Indigenous languages must be celebrated. This is why

Themba Madingiza is a Lecturer in the Department of African Languages at the University of Johannesburg. He recently penned an opinion piece, published in the City Press on 21 February 2020.

Language forms part of one’s identity and culture.

Once our indigenous language is unknown to us it becomes difficult defining who we are and where we come from.

International Mother Language Day is important because it serves as a reminder for us to go back to our roots, appreciate our indigenous language and at the same time learn other people’s languages and be aware of cultural diversity, especially in a country like South Africa.

To understand the significance of the International Mother Language Day we first have to look at its background.

The General Conference of the United Nations Educational, Scientific and Cultural Organisation established the International Mother Language Day in February 2000 to promote linguistic diversity and multilingualism.

The idea to celebrate International Mother Language Day came from Bangladesh, where on February 21 the country celebrates the anniversary when the Bangladeshis fought for the recognition of the Bangla language.

This is similar to the decision the South African government took in the 1996 Constitution where 11 official languages were recognised and nine of those languages are indigenous to South Africa and were previously not given an official status.

Even though it is highlighted in “The Use of Official Languages Act 12 of 2012” that the South African languages are given an equal status, they still lack equal usage, especially in administration.

Indigenous languages are mostly used by the society for communication purposes and are not recognised as a business language, as they are not globally known.

This has caused some of the indigenous language speakers to see their languages as less important and favour the globally spoken languages as they think that knowing a business language brings better opportunities in education and employment.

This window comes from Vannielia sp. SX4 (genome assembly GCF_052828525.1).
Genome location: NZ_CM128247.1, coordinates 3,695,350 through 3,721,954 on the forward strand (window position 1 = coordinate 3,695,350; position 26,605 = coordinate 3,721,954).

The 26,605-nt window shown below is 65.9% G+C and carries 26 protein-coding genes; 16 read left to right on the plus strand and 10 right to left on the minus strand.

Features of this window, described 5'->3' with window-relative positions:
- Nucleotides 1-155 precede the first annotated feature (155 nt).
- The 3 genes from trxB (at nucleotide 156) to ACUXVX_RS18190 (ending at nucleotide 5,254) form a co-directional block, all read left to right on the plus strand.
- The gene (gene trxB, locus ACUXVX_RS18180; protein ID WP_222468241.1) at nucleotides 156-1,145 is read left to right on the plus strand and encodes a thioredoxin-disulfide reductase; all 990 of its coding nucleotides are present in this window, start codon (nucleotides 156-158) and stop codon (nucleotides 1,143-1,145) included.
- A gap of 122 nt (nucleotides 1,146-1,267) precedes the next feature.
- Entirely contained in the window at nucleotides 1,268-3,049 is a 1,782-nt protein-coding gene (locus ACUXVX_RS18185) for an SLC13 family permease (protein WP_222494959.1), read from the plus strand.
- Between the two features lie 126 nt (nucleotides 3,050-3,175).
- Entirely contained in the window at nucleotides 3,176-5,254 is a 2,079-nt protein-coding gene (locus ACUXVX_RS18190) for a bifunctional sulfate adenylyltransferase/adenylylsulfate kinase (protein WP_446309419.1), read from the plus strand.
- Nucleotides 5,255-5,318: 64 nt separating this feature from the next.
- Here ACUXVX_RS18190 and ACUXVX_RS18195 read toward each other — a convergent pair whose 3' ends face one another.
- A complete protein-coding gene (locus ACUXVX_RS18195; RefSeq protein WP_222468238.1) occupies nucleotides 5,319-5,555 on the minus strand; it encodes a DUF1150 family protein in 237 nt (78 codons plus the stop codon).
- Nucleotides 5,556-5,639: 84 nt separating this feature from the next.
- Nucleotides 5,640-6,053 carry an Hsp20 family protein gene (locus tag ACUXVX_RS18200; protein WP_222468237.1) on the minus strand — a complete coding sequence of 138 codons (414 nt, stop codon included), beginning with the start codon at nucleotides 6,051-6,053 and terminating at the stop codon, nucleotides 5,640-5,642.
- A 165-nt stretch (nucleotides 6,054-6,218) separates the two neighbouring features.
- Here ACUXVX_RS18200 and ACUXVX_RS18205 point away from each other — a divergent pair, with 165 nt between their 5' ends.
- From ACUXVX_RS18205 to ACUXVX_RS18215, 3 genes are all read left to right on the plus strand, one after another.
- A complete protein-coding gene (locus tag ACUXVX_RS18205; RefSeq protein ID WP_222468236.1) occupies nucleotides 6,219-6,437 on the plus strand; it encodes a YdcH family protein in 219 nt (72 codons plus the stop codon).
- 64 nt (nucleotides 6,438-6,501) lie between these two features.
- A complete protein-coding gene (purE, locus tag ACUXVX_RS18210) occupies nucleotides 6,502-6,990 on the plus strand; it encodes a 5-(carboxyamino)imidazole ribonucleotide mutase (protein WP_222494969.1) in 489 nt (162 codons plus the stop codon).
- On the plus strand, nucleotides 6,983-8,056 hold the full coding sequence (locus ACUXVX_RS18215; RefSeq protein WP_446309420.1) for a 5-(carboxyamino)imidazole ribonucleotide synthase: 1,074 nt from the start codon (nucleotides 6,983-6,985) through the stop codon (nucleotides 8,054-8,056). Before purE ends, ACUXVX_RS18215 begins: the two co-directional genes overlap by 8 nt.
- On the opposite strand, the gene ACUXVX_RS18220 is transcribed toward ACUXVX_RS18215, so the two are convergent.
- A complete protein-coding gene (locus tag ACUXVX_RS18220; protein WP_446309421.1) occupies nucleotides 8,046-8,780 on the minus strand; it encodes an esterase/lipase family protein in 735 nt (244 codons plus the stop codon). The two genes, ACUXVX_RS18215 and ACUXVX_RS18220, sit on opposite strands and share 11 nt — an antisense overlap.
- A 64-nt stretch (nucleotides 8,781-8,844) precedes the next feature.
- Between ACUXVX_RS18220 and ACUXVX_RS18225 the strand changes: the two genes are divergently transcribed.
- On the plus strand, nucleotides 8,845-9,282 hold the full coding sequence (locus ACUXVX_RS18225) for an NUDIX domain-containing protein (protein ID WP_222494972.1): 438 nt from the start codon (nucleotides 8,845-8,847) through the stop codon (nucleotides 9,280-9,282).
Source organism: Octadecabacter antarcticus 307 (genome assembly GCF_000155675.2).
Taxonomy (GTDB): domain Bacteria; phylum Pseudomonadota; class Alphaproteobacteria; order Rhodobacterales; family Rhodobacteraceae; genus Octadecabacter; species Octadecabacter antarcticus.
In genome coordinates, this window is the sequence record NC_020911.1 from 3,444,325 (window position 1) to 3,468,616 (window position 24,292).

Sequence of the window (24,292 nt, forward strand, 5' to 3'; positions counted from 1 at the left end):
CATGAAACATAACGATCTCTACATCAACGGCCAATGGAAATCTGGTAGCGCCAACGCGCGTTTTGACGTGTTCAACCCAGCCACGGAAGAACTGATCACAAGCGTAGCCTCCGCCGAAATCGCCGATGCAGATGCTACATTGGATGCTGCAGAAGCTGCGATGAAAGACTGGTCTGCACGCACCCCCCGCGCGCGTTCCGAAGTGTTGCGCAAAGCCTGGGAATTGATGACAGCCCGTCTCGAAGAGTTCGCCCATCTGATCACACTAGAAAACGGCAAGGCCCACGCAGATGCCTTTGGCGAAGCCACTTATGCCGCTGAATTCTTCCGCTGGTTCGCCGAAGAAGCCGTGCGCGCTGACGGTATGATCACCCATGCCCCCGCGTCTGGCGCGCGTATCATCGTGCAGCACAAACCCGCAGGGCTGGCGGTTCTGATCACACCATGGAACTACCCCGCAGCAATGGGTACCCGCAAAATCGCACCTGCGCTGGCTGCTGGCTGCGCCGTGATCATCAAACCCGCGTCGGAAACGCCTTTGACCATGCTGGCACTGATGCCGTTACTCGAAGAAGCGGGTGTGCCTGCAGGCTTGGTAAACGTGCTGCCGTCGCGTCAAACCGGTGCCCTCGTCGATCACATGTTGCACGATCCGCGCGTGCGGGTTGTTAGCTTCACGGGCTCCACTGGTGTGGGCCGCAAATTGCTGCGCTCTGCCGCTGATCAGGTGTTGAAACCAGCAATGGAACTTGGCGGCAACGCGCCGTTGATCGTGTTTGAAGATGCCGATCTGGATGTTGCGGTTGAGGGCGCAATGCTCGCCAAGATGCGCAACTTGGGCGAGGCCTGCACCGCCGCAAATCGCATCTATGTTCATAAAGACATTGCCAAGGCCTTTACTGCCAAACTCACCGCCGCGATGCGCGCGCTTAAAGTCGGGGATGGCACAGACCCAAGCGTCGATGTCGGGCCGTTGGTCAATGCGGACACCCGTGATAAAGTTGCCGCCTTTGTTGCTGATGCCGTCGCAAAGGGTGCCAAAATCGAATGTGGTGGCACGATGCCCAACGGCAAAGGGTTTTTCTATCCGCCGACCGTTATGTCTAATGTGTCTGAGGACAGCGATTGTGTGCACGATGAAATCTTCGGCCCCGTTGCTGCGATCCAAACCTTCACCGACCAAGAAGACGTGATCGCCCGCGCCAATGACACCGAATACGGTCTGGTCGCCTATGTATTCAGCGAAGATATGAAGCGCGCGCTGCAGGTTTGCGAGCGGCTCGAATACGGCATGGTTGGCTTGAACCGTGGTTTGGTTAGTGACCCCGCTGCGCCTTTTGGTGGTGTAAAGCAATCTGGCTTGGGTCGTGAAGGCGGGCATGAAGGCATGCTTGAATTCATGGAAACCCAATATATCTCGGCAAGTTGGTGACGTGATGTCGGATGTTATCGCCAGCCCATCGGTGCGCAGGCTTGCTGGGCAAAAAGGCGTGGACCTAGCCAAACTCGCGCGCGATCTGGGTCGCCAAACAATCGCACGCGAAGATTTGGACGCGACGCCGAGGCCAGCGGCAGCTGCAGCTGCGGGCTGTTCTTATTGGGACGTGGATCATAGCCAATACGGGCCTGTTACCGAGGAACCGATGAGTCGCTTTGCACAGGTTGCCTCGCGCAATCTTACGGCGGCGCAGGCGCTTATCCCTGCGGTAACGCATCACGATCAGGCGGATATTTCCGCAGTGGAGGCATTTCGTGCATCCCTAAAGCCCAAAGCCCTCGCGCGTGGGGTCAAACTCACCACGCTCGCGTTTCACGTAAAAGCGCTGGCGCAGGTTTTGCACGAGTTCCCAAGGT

This is also seen in South Africa where indigenous language speakers would prefer to take their child to a school where they will be taught a globally recognised language rather than to go to a school where an indigenous language may be taught as a home language.

The purpose of the International Mother Language Day is also to recognise that we live in a multilingual society where all languages are treated equally and where no language is seen as more important than the other.

The other reason for celebrating International Mother Language Day is to make sure that indigenous languages are saved from extinction, as almost half of the world’s languages no longer exist.

In South Africa, we should not only focus on the preservation of the official languages but we should also remember the other 25 unofficial languages which amongst others includes Khoekhoegowab, isiPhuthi, Sepulana, and HiPai.

Should indigenous languages cease to exist, our identity and culture will be lost to the future generations and they will not know who they are. This will be a generation that expresses themselves using borrowed languages that do not relate to their identity and culture.

*The views expressed in the article is that of the author/s and does not necessarily reflect that of the University of Johannesburg.


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